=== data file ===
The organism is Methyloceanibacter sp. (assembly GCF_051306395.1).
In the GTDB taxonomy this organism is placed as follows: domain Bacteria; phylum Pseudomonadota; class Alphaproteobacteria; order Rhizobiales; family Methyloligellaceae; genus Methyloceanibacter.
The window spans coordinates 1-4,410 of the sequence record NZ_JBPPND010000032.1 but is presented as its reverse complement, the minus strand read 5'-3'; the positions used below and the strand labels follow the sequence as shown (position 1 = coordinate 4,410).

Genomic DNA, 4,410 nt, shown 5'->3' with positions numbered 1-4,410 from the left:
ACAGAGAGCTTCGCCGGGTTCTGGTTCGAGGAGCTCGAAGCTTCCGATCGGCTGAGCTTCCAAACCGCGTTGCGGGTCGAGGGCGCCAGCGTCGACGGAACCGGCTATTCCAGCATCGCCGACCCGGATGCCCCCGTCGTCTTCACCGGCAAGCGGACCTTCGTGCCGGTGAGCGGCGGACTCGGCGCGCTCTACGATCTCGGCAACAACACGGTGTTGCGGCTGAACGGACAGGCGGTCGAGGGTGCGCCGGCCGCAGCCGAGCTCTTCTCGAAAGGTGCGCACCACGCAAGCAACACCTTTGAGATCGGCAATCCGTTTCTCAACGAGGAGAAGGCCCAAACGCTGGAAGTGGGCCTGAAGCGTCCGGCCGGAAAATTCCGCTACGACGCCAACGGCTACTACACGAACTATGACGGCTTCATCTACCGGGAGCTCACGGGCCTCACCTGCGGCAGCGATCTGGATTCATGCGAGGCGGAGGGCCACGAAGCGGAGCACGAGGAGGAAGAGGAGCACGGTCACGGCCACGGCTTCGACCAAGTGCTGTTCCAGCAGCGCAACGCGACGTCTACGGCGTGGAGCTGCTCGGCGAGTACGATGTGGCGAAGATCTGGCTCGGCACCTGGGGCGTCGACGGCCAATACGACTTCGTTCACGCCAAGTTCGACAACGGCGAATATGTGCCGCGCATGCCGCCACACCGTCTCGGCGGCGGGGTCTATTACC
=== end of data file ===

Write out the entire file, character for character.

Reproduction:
The organism is Methyloceanibacter sp. (assembly GCF_051306395.1).
In the GTDB taxonomy this organism is placed as follows: domain Bacteria; phylum Pseudomonadota; class Alphaproteobacteria; order Rhizobiales; family Methyloligellaceae; genus Methyloceanibacter.
The window spans coordinates 1-4,410 of the sequence record NZ_JBPPND010000032.1 but is presented as its reverse complement, the minus strand read 5'-3'; the positions used below and the strand labels follow the sequence as shown (position 1 = coordinate 4,410).

Genomic DNA, 4,410 nt, shown 5'->3' with positions numbered 1-4,410 from the left:
ACAGAGAGCTTCGCCGGGTTCTGGTTCGAGGAGCTCGAAGCTTCCGATCGGCTGAGCTTCCAAACCGCGTTGCGGGTCGAGGGCGCCAGCGTCGACGGAACCGGCTATTCCAGCATCGCCGACCCGGATGCCCCCGTCGTCTTCACCGGCAAGCGGACCTTCGTGCCGGTGAGCGGCGGACTCGGCGCGCTCTACGATCTCGGCAACAACACGGTGTTGCGGCTGAACGGACAGGCGGTCGAGGGTGCGCCGGCCGCAGCCGAGCTCTTCTCGAAAGGTGCGCACCACGCAAGCAACACCTTTGAGATCGGCAATCCGTTTCTCAACGAGGAGAAGGCCCAAACGCTGGAAGTGGGCCTGAAGCGTCCGGCCGGAAAATTCCGCTACGACGCCAACGGCTACTACACGAACTATGACGGCTTCATCTACCGGGAGCTCACGGGCCTCACCTGCGGCAGCGATCTGGATTCATGCGAGGCGGAGGGCCACGAAGCGGAGCACGAGGAGGAAGAGGAGCACGGTCACGGCCACGGCTTCGACCAAGTGCTGTTCCAGCAGCGCAACGCGACGTCTACGGCGTGGAGCTGCTCGGCGAGTACGATGTGGCGAAGATCTGGCTCGGCACCTGGGGCGTCGACGGCCAATACGACTTCGTTCACGCCAAGTTCGACAACGGCGAATATGTGCCGCGCATGCCGCCACACCGTCTCGGCGGCGGGGTCTATTACC